This task, written for the National Young Mathematicians' Award 2016, involves open-topped boxes made with interlocking cubes. Explore the number of units of paint that are needed to cover the boxes. . . .
Place the numbers 1 to 10 in the circles so that each number is the difference between the two numbers just below it.
Place the numbers 1 to 6 in the circles so that each number is the difference between the two numbers just below it.
Can you put the numbers 1 to 8 into the circles so that the four calculations are correct?
Make one big triangle so the numbers that touch on the small triangles add to 10. You could use the interactivity to help you.
Starting with the number 180, take away 9 again and again, joining up the dots as you go. Watch out - don't join all the dots!
Choose a symbol to put into the number sentence.
Use the information about Sally and her brother to find out how many children there are in the Brown family.
Choose four of the numbers from 1 to 9 to put in the squares so that the differences between joined squares are odd.
This problem is based on a code using two different prime numbers less than 10. You'll need to multiply them together and shift the alphabet forwards by the result. Can you decipher the code?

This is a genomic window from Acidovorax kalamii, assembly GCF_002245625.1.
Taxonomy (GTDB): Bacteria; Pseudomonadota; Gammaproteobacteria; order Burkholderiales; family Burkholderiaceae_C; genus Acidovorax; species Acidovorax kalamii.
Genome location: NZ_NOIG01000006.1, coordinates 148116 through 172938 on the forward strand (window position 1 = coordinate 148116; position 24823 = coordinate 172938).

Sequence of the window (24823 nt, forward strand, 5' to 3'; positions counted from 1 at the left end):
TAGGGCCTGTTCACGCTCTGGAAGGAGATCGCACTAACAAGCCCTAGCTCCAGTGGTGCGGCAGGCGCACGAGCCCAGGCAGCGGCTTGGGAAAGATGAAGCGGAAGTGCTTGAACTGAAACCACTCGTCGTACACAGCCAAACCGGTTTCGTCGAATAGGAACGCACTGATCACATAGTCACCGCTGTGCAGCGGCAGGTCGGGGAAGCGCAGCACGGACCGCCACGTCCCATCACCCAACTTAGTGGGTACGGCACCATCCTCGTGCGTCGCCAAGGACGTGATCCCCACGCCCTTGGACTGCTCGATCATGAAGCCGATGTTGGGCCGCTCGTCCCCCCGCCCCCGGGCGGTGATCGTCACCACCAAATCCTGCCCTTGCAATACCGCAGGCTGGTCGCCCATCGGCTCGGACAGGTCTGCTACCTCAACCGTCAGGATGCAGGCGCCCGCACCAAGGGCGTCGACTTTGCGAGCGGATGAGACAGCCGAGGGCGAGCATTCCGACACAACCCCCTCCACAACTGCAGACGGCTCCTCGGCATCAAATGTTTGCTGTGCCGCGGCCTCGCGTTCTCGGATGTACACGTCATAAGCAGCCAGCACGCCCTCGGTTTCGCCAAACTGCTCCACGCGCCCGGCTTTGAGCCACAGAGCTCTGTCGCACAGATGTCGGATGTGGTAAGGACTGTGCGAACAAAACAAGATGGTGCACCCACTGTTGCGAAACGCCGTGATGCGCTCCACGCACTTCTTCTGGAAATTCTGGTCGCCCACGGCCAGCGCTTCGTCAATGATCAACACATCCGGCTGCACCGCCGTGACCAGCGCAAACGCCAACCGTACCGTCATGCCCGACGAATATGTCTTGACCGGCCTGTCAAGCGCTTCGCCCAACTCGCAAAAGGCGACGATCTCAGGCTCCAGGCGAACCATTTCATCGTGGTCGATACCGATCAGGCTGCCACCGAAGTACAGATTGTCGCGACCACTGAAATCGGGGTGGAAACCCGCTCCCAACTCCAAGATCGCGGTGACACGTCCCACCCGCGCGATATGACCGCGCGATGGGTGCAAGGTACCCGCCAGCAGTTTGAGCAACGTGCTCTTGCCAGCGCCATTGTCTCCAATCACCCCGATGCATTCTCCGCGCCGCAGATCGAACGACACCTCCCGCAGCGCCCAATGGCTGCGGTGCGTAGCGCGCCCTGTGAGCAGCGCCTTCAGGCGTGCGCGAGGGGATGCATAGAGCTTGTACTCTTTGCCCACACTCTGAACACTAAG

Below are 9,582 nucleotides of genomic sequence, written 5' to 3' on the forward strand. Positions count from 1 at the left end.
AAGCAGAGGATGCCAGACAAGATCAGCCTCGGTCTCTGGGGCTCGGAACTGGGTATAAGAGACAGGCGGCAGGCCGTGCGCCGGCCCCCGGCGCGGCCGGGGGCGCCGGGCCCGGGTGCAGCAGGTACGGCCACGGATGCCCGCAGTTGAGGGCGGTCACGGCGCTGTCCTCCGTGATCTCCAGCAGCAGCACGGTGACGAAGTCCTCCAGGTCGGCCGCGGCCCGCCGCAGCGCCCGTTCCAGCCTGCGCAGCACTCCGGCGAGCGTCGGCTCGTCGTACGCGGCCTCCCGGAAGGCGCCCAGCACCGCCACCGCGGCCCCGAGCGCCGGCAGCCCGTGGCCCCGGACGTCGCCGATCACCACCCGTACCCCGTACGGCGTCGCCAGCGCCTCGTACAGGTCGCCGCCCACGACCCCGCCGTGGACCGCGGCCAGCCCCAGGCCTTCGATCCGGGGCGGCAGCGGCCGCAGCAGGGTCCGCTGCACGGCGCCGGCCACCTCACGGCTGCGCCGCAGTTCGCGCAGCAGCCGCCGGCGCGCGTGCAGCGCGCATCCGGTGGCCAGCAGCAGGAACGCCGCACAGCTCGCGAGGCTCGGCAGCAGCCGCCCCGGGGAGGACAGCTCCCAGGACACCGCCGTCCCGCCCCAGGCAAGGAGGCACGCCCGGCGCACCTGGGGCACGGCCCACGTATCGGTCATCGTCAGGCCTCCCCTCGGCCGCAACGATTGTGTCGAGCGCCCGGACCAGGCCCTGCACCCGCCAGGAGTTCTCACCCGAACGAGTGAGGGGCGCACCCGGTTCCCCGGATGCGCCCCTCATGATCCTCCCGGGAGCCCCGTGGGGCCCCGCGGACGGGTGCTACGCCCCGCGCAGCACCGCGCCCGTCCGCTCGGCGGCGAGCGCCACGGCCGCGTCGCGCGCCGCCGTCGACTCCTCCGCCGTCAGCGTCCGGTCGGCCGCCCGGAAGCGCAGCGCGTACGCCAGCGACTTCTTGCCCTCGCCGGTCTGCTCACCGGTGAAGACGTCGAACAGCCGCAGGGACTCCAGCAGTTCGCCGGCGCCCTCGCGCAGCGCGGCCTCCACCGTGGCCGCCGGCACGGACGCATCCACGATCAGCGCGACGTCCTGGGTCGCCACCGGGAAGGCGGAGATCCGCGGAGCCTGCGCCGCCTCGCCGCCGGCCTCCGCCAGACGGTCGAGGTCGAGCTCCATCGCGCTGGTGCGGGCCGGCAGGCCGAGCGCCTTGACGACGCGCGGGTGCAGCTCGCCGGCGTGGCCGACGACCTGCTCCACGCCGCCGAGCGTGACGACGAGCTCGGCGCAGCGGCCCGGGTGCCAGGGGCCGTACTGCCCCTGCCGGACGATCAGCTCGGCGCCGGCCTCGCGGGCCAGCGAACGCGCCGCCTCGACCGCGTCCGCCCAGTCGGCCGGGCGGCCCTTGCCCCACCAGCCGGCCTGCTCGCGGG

Can you hang weights in the right place to make the equaliser balance?
Can you make a cycle of pairs that add to make a square number using all the numbers in the box below, once and once only?
Find your way through the grid starting at 2 and following these operations. What number do you end on?
In your bank, you have three types of coins. The number of spots shows how much they are worth. Can you choose coins to exchange with the groups given to make the same total?
Can you see why 2 by 2 could be 5? Can you predict what 2 by 10 will be?
Can you make a train the same length as Laura's but using three differently coloured rods? Is there only one way of doing it?
Place six toy ladybirds into the box so that there are two ladybirds in every column and every row.